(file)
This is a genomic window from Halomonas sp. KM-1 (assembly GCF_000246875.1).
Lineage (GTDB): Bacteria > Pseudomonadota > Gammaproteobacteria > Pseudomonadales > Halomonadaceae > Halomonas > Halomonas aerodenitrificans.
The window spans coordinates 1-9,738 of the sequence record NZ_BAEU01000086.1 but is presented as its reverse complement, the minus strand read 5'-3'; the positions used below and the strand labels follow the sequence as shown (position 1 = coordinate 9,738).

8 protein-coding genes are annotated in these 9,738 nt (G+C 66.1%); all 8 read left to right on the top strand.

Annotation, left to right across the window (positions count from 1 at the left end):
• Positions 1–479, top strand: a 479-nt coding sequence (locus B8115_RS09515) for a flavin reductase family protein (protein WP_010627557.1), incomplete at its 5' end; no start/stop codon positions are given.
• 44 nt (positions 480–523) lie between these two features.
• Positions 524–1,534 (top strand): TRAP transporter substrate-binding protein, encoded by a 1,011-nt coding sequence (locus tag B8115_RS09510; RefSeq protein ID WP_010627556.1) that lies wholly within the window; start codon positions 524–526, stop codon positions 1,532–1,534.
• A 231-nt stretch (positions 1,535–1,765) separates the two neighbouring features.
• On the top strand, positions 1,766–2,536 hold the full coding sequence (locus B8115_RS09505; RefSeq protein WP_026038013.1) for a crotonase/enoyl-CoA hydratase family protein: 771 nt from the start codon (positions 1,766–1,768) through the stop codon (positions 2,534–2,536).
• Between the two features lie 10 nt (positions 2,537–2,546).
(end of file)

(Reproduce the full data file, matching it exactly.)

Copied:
This is a genomic window from Halomonas sp. KM-1 (assembly GCF_000246875.1).
Lineage (GTDB): Bacteria > Pseudomonadota > Gammaproteobacteria > Pseudomonadales > Halomonadaceae > Halomonas > Halomonas aerodenitrificans.
The window spans coordinates 1-9,738 of the sequence record NZ_BAEU01000086.1 but is presented as its reverse complement, the minus strand read 5'-3'; the positions used below and the strand labels follow the sequence as shown (position 1 = coordinate 9,738).

8 protein-coding genes are annotated in these 9,738 nt (G+C 66.1%); all 8 read left to right on the top strand.

Annotation, left to right across the window (positions count from 1 at the left end):
• Positions 1–479, top strand: a 479-nt coding sequence (locus B8115_RS09515) for a flavin reductase family protein (protein WP_010627557.1), incomplete at its 5' end; no start/stop codon positions are given.
• 44 nt (positions 480–523) lie between these two features.
• Positions 524–1,534 (top strand): TRAP transporter substrate-binding protein, encoded by a 1,011-nt coding sequence (locus tag B8115_RS09510; RefSeq protein ID WP_010627556.1) that lies wholly within the window; start codon positions 524–526, stop codon positions 1,532–1,534.
• A 231-nt stretch (positions 1,535–1,765) separates the two neighbouring features.
• On the top strand, positions 1,766–2,536 hold the full coding sequence (locus B8115_RS09505; RefSeq protein WP_026038013.1) for a crotonase/enoyl-CoA hydratase family protein: 771 nt from the start codon (positions 1,766–1,768) through the stop codon (positions 2,534–2,536).
• Between the two features lie 10 nt (positions 2,537–2,546).